Sweet, Sweet Sunday

How to Choose the Right Spatulas to Saute Food

Now that we’ve learned how to choose the right saute pan, let’s move on to the next tool that you will need in order to saute food—the spatula.

Using a good spatula as you saute food in your new an is important because you don’t wants to scratch your pan or shorten its lifespan.

Don’t settle for using the metal spatula that you’ve been using for the last thirty years or a metal spoon to stir your food. This will definitely damage the surface.

Not only does having a good spatula keep your new pan looking like new, it also makes it easier to turn your meat, as well as softer foods—such as egg, pancakes, or tender fish—smoothly without disrupting their shape.

Although it’s always a good idea to have several different types and sizes of spatulas on hand to handle various cooking jobs, right now we’re only talking about one method—sauteeing…so we’re only going to choose the right ones for this job.

There are several factors to consider as you shop for your new spatula. These include…

  • Design
  • Durability
  • Easy to use
  • Easy to keep clean
  • Heat resistance
  • Long lasting
  • Materials used
  • Shape
  • Size
  • Style

Design...

One-piece design…Choose one that is only one unit, that does not have both a handle and body because these always tend to…

  • be difficult to clean
  • breed bacteria
  • detach from one another
  • get food stuck at the joint
  • Slotted…f the food you are cooking typically has a lot of grease, using a slotted spatula will allow the grease to pour off before you put it on the plate or serving platter

Handle…Three factors to look for as far as the handle are…

  • Flexible…they should be flexible enough to help you scrape out your pans
  • Heat-Resistant…will not turn hot when exposed to hot materials
  • Sturdy…they should be sturdy enough to handle meat

Hanging loop…Look for a hole at the end of the spatula that will allow you to hang it as you finish organizing your kitchen, should you choose not to stash it in a drawer or cram it into some sort of jar with every other utensil in your kitchen.

Materials…As far as materials, there are at least three different choices, including…

Plastic...Don’t even bother getting one of these to saute your food. They tend to curl at the ends and melt easily when used on heated pans and cookware, are very flimsy, and cannot handle much if any weight.

Silicone

  • Durability…extremely durable…will not melt or become misshapen…made to last decades…will look the same year after year unless they are purposely destroyed…won’t flake, peel, break, crack or even fade
  • Easy to Clean…can be washed in the dishwashee
  • Health Factor…bacteria resistant
  • Heat Resistant…able to withstand high heat…handles are cool to the touch so there is no fear of the user getting burned, even if it is left on the stovetop or somewhere else that is hot
  • Use…great for using on any kind of cookware, designed to handle high heat such as when stirring hot sauces on the stove

Wood

  • Easy to Clean…not dishwasher safe …also require conditioning from time to time so that they will not wear out.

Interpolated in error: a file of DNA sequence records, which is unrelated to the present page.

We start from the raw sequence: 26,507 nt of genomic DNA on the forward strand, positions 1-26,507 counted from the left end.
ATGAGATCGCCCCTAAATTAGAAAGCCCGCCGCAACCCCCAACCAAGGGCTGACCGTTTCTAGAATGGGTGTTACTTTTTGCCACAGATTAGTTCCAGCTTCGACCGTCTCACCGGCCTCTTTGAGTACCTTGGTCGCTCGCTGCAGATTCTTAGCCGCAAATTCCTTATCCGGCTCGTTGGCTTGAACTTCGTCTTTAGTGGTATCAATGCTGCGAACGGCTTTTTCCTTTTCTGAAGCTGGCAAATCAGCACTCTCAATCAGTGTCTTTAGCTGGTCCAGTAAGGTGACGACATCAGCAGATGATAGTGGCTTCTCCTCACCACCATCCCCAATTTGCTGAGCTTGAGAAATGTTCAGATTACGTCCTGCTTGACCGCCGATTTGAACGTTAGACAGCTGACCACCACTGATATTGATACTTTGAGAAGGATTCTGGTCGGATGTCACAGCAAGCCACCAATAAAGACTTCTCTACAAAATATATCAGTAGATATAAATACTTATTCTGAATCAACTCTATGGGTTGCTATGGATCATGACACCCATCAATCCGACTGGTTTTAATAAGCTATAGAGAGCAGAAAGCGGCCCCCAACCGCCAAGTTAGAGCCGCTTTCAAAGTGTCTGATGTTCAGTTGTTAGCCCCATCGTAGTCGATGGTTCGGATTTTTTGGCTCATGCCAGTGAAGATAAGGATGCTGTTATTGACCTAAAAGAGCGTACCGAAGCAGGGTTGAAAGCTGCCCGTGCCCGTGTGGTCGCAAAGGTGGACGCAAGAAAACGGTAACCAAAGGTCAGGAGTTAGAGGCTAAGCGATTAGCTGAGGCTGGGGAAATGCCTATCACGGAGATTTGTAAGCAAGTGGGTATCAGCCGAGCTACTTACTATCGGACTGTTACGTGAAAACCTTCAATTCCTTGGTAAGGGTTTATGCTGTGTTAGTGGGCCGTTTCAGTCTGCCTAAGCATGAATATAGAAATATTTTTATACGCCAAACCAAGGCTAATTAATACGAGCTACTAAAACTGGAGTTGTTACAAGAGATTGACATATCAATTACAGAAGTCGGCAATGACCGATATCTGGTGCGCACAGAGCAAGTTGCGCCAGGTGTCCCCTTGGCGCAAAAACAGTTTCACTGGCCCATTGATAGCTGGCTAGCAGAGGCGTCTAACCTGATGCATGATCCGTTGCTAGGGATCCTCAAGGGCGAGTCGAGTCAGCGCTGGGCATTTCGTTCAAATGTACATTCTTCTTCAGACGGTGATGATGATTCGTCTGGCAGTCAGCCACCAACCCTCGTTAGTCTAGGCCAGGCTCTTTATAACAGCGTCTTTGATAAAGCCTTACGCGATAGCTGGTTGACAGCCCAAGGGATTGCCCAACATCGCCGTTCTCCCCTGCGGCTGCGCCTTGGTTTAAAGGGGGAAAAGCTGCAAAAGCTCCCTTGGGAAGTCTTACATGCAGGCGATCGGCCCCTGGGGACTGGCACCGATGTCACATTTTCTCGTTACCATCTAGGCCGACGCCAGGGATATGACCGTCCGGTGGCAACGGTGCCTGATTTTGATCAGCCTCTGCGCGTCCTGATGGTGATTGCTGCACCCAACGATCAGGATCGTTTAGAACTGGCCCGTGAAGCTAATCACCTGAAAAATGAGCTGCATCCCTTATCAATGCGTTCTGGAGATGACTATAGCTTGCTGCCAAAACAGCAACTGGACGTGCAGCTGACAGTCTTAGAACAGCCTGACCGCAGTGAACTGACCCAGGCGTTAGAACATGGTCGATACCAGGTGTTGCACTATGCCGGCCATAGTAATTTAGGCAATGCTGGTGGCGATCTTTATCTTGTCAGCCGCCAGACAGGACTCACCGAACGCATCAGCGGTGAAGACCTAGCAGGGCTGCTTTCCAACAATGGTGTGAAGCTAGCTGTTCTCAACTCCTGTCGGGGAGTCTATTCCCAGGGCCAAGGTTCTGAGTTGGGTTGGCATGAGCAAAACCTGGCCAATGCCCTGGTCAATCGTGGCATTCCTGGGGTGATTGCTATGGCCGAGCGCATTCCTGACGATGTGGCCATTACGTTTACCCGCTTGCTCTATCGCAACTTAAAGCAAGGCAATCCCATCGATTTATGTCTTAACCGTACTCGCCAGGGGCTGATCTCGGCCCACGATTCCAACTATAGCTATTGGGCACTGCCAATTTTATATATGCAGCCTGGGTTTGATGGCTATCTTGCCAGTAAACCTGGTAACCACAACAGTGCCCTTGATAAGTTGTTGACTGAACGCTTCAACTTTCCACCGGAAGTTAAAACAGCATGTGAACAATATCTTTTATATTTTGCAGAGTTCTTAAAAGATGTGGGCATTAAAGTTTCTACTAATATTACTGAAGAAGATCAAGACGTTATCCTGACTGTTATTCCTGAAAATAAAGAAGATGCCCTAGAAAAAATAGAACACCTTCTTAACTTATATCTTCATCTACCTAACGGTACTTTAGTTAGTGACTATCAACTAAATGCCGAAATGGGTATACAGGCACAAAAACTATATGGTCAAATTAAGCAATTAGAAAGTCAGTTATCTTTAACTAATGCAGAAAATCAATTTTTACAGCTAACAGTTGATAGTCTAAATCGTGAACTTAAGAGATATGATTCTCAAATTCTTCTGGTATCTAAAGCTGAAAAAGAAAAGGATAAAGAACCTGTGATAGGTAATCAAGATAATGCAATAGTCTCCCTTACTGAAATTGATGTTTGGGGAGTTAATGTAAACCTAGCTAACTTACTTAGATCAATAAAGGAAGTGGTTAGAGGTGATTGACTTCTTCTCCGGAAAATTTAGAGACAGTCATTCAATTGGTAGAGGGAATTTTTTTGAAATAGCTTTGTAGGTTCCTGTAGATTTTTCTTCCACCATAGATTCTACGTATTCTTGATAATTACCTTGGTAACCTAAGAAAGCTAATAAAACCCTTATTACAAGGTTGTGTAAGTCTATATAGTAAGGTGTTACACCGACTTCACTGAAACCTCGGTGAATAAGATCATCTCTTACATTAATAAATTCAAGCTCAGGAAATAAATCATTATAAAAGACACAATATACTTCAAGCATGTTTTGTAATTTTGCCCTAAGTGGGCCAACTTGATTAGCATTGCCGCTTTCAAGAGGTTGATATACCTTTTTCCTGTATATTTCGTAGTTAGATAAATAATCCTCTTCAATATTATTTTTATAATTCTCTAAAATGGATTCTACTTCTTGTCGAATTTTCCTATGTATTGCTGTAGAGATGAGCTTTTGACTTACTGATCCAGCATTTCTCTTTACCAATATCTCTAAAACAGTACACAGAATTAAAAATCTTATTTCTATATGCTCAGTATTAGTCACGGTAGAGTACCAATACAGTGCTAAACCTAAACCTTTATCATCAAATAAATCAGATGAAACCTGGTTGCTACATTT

• Heat Resistance…poor conductora of heat…so you can comfortably hold it without getting burned
  • Use…great for scraping the browned bits of food off the bottom of the pan…can also be good for stirring….not very efficient for scraping since they do not have any flexibility

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Sweet, Sweet Sunday

Flat Bottomed Girls

Let’s start our look at the different cooking methods by first looking at sautéing, the method used to brown or sear food, especially vegetables such as bok choy.

Sautéing, unlike other cooking methods, involves quickly cooking food—such as onions and  green peppers—at relatively high temperatures in only a small amount of fat. This allows you to quickly brown the food without burning the food or steaming it.

The term sauté comes from the French term “sauter” which means “to jump.

First let’s see what utensils and tools you need for sautéing….starting with an…

8-10″ Stainless steel frying pan with a lid

It is better to invest in a few really good pans made from high quality materials if you would like to “kick it u a notch,” as Emeril says. Better cooking tools will help you get better results.

Choosing a high quality pan is one of the most important choices that you will make as far as buying cookware because you will be using this pan probably more often than any other pan in your kitchen.

The characteristics that you should be looking at whenever you are looking for the perfect saute pan include…

  • Cost and Value
  • Manufacturer Reputation
  • Materials
  • Size
  • Style

Here is a guideline to use whenever you are looking for the perfect sauté pan.

Size…As far as size, there are many different sizes available, but I find that I use my 12″ pan most frequently.

Bottom…The bottom should be thick and wide and flat…thick so that heat will be transmitted evenly without developing hot spots, wide so that food is not overcrowded, and flat so that the heat will be evenly distributed.

Sides…The sides of a sauté pan should be straight and low…straight so that liquids do not spil over the sides, low so that air circulates more freely around the pan and helps prevent food from getting soggy.

Handle…The handle of a saute an should be long enough to make it easy to shake the food back and forth while you are browning it.

You also need the handle to be sturdy and durable,…securely attached to the an securely by rivetes or long, sturdy screws. 

You need to be confident that the handle won’t fall off when working with it.

Look for handles that are “cool touch.” This allows you to hold onto the handle without getting burned, even though you should still always use oven mitts when using any pots with metal handles.

Lid…Your lid should fit tight.